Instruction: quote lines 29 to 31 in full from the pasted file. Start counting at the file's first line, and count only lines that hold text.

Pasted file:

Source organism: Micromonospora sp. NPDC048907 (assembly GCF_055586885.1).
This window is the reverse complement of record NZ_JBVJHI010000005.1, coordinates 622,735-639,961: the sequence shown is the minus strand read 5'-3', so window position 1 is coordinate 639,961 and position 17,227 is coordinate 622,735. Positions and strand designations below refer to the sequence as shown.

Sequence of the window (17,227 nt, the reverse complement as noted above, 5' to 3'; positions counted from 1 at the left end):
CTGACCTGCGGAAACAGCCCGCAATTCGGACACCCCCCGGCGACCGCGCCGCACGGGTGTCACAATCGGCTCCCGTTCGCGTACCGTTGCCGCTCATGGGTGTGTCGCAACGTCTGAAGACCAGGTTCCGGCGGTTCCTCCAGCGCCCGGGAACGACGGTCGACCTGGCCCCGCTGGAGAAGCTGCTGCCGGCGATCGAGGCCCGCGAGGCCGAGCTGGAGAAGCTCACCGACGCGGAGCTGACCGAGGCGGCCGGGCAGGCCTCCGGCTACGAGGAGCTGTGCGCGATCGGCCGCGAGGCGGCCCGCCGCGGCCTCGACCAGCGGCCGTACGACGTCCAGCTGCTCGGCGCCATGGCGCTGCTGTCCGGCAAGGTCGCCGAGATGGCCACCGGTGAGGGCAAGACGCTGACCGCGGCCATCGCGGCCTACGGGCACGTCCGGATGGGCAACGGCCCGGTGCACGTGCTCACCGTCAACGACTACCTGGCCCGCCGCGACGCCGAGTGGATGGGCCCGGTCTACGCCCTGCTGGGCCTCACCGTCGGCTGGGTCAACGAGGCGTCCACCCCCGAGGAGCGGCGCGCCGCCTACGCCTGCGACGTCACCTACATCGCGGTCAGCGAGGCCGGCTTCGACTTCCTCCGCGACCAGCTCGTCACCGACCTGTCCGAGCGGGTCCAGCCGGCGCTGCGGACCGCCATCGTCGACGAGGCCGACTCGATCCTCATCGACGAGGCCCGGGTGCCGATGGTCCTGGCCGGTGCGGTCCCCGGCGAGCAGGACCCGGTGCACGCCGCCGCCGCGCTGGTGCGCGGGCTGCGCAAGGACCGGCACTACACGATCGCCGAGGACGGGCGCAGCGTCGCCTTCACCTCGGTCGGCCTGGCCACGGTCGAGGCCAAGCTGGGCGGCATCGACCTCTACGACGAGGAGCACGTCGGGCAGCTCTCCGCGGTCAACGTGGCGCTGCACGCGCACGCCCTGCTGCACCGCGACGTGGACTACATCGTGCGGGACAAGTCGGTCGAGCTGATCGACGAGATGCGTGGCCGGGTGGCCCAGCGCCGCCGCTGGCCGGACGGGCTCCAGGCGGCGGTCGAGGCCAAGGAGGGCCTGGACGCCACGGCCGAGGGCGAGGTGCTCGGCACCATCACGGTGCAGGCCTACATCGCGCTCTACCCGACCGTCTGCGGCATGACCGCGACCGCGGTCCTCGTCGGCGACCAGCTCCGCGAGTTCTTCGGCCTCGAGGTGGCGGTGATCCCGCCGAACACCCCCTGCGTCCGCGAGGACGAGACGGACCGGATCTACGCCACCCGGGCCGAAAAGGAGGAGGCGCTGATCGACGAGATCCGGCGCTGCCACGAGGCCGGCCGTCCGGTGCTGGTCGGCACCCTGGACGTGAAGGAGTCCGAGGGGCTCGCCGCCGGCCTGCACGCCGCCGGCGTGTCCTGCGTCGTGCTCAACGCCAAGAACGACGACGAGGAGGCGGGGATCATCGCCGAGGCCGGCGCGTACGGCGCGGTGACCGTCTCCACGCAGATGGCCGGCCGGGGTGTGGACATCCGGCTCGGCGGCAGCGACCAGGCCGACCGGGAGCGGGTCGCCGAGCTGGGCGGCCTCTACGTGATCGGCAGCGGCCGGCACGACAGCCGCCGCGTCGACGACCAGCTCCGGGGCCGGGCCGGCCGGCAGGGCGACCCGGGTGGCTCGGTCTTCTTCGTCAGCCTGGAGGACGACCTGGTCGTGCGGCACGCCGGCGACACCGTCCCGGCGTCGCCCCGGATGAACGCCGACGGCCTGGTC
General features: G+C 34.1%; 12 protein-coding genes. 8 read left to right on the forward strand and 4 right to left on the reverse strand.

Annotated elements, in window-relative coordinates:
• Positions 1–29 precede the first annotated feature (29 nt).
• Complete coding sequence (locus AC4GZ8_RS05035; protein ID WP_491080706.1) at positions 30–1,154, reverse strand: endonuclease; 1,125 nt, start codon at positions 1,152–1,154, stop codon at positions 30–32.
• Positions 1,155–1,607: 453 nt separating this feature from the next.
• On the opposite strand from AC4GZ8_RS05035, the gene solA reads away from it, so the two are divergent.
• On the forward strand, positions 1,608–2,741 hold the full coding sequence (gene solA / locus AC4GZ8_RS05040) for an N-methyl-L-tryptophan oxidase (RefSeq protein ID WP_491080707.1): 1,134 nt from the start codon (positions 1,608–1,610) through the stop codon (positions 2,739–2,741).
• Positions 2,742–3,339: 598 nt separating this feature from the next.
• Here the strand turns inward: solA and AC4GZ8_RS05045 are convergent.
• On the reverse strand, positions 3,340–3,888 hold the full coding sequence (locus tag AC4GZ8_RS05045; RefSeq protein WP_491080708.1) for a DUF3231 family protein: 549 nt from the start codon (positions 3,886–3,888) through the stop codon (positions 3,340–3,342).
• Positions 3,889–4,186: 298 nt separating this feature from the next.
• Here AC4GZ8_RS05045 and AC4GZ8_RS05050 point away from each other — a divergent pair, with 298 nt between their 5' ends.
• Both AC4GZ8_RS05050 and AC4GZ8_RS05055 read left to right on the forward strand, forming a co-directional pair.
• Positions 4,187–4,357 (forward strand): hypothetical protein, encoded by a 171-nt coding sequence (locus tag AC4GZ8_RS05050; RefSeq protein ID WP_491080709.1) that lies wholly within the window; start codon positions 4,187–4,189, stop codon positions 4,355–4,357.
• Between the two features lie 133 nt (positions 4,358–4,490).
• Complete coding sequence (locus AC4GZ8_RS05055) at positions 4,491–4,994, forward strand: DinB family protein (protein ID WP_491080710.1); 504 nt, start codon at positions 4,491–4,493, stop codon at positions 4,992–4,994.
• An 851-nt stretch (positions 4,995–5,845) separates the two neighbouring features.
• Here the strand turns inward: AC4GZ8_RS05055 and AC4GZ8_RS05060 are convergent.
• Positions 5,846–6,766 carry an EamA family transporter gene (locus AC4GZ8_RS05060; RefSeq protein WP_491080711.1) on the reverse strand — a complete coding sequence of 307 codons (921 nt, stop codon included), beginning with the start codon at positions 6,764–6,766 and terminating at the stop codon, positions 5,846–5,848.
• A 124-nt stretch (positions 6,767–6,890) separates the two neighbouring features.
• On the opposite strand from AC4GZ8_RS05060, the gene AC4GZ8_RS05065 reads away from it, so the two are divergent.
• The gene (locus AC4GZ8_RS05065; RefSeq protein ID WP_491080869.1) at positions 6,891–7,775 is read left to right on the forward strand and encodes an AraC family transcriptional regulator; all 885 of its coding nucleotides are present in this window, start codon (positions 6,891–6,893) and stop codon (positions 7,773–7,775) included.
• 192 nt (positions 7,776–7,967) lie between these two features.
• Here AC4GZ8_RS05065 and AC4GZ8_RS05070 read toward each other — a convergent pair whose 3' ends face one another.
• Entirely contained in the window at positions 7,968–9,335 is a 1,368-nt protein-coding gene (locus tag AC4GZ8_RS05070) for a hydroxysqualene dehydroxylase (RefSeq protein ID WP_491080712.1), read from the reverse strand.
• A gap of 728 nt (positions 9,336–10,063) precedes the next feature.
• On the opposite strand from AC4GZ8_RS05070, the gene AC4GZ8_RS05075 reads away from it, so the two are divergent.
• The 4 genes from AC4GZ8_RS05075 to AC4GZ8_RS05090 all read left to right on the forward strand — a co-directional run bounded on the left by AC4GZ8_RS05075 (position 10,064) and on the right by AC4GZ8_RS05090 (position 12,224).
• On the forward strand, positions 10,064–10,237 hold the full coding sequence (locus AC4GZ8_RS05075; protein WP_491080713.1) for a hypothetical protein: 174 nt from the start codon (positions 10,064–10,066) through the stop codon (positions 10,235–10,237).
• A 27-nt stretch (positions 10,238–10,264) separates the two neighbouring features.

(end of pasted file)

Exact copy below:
• Entirely contained in the window at positions 7,968–9,335 is a 1,368-nt protein-coding gene (locus tag AC4GZ8_RS05070) for a hydroxysqualene dehydroxylase (RefSeq protein ID WP_491080712.1), read from the reverse strand.
• A gap of 728 nt (positions 9,336–10,063) precedes the next feature.
• On the opposite strand from AC4GZ8_RS05070, the gene AC4GZ8_RS05075 reads away from it, so the two are divergent.